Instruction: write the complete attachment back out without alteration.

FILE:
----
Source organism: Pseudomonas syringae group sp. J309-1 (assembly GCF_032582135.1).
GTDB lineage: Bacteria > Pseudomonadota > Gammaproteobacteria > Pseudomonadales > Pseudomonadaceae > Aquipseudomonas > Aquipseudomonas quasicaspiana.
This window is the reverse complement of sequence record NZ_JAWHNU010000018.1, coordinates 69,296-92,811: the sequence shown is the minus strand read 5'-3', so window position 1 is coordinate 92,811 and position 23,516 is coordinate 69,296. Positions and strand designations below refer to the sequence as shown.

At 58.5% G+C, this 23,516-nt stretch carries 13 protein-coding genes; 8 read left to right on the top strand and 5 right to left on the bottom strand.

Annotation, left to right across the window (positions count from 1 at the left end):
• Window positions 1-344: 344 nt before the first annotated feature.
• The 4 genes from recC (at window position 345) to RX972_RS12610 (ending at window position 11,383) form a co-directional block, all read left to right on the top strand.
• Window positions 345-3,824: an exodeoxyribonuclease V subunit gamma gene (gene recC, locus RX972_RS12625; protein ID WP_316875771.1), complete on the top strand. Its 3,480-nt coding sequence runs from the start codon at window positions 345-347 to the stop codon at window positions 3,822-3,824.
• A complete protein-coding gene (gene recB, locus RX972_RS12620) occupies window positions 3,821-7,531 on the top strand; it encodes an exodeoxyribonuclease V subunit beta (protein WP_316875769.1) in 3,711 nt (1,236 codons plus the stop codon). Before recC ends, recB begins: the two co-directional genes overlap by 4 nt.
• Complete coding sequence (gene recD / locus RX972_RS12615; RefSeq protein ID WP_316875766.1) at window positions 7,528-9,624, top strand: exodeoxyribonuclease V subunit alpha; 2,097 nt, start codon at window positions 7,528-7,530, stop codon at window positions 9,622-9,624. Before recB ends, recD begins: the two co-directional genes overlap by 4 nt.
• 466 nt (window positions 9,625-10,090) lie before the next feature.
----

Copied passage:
Source organism: Pseudomonas syringae group sp. J309-1 (assembly GCF_032582135.1).
GTDB lineage: Bacteria > Pseudomonadota > Gammaproteobacteria > Pseudomonadales > Pseudomonadaceae > Aquipseudomonas > Aquipseudomonas quasicaspiana.
This window is the reverse complement of sequence record NZ_JAWHNU010000018.1, coordinates 69,296-92,811: the sequence shown is the minus strand read 5'-3', so window position 1 is coordinate 92,811 and position 23,516 is coordinate 69,296. Positions and strand designations below refer to the sequence as shown.

At 58.5% G+C, this 23,516-nt stretch carries 13 protein-coding genes; 8 read left to right on the top strand and 5 right to left on the bottom strand.

Annotation, left to right across the window (positions count from 1 at the left end):
• Window positions 1-344: 344 nt before the first annotated feature.
• The 4 genes from recC (at window position 345) to RX972_RS12610 (ending at window position 11,383) form a co-directional block, all read left to right on the top strand.
• Window positions 345-3,824: an exodeoxyribonuclease V subunit gamma gene (gene recC, locus RX972_RS12625; protein ID WP_316875771.1), complete on the top strand. Its 3,480-nt coding sequence runs from the start codon at window positions 345-347 to the stop codon at window positions 3,822-3,824.
• A complete protein-coding gene (gene recB, locus RX972_RS12620) occupies window positions 3,821-7,531 on the top strand; it encodes an exodeoxyribonuclease V subunit beta (protein WP_316875769.1) in 3,711 nt (1,236 codons plus the stop codon). Before recC ends, recB begins: the two co-directional genes overlap by 4 nt.
• Complete coding sequence (gene recD / locus RX972_RS12615; RefSeq protein ID WP_316875766.1) at window positions 7,528-9,624, top strand: exodeoxyribonuclease V subunit alpha; 2,097 nt, start codon at window positions 7,528-7,530, stop codon at window positions 9,622-9,624. Before recB ends, recD begins: the two co-directional genes overlap by 4 nt.
• 466 nt (window positions 9,625-10,090) lie before the next feature.